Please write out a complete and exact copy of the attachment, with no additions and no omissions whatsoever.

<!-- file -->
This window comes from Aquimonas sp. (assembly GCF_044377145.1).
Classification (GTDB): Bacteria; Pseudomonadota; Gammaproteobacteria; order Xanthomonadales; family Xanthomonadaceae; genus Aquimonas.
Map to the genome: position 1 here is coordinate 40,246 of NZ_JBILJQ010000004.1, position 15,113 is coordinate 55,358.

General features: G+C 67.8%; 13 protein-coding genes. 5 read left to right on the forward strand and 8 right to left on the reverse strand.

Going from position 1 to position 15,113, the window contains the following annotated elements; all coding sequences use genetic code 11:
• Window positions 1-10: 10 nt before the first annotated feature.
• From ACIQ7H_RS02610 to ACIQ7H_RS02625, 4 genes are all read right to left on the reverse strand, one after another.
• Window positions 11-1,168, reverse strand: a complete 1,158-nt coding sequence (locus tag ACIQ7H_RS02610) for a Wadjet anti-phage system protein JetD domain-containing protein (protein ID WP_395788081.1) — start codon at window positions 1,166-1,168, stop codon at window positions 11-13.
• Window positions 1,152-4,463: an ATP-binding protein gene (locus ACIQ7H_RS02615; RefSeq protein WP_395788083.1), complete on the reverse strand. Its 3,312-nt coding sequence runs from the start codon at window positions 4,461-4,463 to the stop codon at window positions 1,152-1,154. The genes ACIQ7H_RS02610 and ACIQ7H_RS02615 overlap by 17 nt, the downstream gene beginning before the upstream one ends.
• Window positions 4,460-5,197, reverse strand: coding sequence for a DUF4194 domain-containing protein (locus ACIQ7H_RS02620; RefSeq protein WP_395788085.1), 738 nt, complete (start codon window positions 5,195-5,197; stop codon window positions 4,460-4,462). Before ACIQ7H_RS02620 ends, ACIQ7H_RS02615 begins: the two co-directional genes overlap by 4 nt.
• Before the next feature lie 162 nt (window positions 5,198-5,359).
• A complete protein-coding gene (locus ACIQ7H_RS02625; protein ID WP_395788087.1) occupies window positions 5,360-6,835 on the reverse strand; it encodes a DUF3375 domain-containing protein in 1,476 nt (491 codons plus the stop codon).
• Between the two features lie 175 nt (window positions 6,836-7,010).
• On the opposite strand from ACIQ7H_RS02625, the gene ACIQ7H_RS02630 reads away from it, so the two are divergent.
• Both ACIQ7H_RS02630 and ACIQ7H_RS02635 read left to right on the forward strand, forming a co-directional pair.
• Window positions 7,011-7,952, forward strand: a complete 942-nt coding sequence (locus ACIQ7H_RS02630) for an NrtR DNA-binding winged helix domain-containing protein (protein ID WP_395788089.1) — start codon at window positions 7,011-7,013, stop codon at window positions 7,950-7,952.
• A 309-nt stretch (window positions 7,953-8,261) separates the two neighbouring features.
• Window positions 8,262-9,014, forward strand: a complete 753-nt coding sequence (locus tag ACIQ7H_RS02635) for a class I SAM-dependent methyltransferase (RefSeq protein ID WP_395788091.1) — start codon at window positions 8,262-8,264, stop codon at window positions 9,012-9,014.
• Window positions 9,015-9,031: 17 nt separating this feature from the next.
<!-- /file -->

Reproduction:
This window comes from Aquimonas sp. (assembly GCF_044377145.1).
Classification (GTDB): Bacteria; Pseudomonadota; Gammaproteobacteria; order Xanthomonadales; family Xanthomonadaceae; genus Aquimonas.
Map to the genome: position 1 here is coordinate 40,246 of NZ_JBILJQ010000004.1, position 15,113 is coordinate 55,358.

General features: G+C 67.8%; 13 protein-coding genes. 5 read left to right on the forward strand and 8 right to left on the reverse strand.

Going from position 1 to position 15,113, the window contains the following annotated elements; all coding sequences use genetic code 11:
• Window positions 1-10: 10 nt before the first annotated feature.
• From ACIQ7H_RS02610 to ACIQ7H_RS02625, 4 genes are all read right to left on the reverse strand, one after another.
• Window positions 11-1,168, reverse strand: a complete 1,158-nt coding sequence (locus tag ACIQ7H_RS02610) for a Wadjet anti-phage system protein JetD domain-containing protein (protein ID WP_395788081.1) — start codon at window positions 1,166-1,168, stop codon at window positions 11-13.
• Window positions 1,152-4,463: an ATP-binding protein gene (locus ACIQ7H_RS02615; RefSeq protein WP_395788083.1), complete on the reverse strand. Its 3,312-nt coding sequence runs from the start codon at window positions 4,461-4,463 to the stop codon at window positions 1,152-1,154. The genes ACIQ7H_RS02610 and ACIQ7H_RS02615 overlap by 17 nt, the downstream gene beginning before the upstream one ends.
• Window positions 4,460-5,197, reverse strand: coding sequence for a DUF4194 domain-containing protein (locus ACIQ7H_RS02620; RefSeq protein WP_395788085.1), 738 nt, complete (start codon window positions 5,195-5,197; stop codon window positions 4,460-4,462). Before ACIQ7H_RS02620 ends, ACIQ7H_RS02615 begins: the two co-directional genes overlap by 4 nt.
• Before the next feature lie 162 nt (window positions 5,198-5,359).
• A complete protein-coding gene (locus ACIQ7H_RS02625; protein ID WP_395788087.1) occupies window positions 5,360-6,835 on the reverse strand; it encodes a DUF3375 domain-containing protein in 1,476 nt (491 codons plus the stop codon).
• Between the two features lie 175 nt (window positions 6,836-7,010).
• On the opposite strand from ACIQ7H_RS02625, the gene ACIQ7H_RS02630 reads away from it, so the two are divergent.
• Both ACIQ7H_RS02630 and ACIQ7H_RS02635 read left to right on the forward strand, forming a co-directional pair.
• Window positions 7,011-7,952, forward strand: a complete 942-nt coding sequence (locus ACIQ7H_RS02630) for an NrtR DNA-binding winged helix domain-containing protein (protein ID WP_395788089.1) — start codon at window positions 7,011-7,013, stop codon at window positions 7,950-7,952.
• A 309-nt stretch (window positions 7,953-8,261) separates the two neighbouring features.
• Window positions 8,262-9,014, forward strand: a complete 753-nt coding sequence (locus tag ACIQ7H_RS02635) for a class I SAM-dependent methyltransferase (RefSeq protein ID WP_395788091.1) — start codon at window positions 8,262-8,264, stop codon at window positions 9,012-9,014.
• Window positions 9,015-9,031: 17 nt separating this feature from the next.